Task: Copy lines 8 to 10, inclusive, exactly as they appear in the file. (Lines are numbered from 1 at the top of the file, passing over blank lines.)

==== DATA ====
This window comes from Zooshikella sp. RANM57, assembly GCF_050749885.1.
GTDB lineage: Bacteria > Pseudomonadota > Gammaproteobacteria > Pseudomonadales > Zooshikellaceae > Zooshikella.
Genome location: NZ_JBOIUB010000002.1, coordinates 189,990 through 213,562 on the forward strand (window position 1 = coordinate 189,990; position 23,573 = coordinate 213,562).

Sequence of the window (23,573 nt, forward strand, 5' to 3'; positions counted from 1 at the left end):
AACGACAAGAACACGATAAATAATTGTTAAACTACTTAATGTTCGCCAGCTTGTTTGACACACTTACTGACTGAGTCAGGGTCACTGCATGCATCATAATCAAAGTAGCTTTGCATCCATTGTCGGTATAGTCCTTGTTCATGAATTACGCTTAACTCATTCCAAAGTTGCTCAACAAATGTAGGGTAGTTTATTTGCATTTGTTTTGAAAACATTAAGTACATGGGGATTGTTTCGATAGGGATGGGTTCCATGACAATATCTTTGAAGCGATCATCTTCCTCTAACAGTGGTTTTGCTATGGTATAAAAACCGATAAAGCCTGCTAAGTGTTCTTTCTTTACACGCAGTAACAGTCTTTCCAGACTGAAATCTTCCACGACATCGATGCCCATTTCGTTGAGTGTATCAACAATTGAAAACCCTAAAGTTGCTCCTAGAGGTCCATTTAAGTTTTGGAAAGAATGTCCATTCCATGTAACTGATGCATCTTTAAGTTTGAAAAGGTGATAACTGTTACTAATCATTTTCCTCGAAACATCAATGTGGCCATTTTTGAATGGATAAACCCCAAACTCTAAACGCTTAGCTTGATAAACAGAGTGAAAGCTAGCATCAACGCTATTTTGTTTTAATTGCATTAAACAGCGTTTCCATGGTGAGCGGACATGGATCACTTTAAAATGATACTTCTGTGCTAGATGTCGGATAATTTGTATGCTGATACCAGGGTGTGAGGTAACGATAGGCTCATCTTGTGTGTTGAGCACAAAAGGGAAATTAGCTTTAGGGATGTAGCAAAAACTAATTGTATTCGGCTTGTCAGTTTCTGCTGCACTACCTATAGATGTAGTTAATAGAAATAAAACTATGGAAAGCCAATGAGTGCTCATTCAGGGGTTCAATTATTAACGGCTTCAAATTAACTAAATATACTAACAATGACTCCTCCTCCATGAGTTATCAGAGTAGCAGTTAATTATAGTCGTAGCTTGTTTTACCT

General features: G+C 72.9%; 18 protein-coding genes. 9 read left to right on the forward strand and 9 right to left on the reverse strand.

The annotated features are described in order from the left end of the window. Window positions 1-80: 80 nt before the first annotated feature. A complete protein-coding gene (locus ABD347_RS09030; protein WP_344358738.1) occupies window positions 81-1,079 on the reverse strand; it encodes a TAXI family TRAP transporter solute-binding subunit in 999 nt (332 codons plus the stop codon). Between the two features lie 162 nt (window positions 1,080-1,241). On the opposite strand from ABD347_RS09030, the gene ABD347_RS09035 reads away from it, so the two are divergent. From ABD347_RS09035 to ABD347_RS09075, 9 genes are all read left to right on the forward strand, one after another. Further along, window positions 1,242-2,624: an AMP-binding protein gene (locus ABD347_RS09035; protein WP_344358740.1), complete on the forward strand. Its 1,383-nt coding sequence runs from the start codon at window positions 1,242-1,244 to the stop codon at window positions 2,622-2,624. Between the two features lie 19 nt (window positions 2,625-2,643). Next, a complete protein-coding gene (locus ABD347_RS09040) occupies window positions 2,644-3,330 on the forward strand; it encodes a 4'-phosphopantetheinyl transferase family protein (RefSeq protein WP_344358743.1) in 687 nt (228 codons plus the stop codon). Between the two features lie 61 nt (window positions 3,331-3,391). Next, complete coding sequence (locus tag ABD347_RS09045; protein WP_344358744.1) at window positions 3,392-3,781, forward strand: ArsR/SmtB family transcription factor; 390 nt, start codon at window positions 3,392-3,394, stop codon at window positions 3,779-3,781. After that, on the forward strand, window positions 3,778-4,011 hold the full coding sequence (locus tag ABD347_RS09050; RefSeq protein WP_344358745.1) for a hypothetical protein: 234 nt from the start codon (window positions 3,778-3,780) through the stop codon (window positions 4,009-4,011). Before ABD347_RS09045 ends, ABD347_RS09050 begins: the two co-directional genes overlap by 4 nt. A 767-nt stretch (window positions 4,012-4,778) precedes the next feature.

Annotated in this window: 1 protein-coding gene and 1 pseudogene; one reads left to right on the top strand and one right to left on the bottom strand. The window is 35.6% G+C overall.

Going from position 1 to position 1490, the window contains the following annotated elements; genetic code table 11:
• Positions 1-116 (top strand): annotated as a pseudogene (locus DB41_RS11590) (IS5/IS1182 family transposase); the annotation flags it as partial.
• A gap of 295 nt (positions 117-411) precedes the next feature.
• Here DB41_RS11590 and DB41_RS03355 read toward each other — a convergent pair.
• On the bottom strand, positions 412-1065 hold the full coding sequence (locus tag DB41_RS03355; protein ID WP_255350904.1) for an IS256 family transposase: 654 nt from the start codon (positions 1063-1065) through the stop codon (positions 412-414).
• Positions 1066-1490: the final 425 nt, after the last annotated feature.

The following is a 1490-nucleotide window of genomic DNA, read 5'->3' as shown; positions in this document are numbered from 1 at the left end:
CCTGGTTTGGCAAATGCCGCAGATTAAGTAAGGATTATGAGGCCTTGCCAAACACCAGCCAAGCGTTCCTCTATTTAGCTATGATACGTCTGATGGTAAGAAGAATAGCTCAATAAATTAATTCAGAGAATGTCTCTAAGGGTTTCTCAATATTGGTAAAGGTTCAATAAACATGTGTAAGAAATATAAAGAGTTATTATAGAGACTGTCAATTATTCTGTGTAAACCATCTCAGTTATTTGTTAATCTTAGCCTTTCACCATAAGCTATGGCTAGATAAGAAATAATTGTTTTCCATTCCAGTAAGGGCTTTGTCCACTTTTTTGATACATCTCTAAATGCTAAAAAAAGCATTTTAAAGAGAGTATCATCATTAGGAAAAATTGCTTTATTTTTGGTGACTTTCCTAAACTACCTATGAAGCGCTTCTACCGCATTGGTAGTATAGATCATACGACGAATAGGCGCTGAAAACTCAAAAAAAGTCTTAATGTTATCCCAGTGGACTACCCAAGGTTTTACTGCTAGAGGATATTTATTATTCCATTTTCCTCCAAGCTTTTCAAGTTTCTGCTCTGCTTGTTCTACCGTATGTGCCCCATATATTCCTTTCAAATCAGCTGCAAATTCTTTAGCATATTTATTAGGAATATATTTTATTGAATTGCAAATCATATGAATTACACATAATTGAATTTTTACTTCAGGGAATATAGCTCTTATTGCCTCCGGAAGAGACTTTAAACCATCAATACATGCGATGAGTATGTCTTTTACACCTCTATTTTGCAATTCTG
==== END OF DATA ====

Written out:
Annotated in this window: 1 protein-coding gene and 1 pseudogene; one reads left to right on the top strand and one right to left on the bottom strand. The window is 35.6% G+C overall.

Going from position 1 to position 1490, the window contains the following annotated elements; genetic code table 11:
• Positions 1-116 (top strand): annotated as a pseudogene (locus DB41_RS11590) (IS5/IS1182 family transposase); the annotation flags it as partial.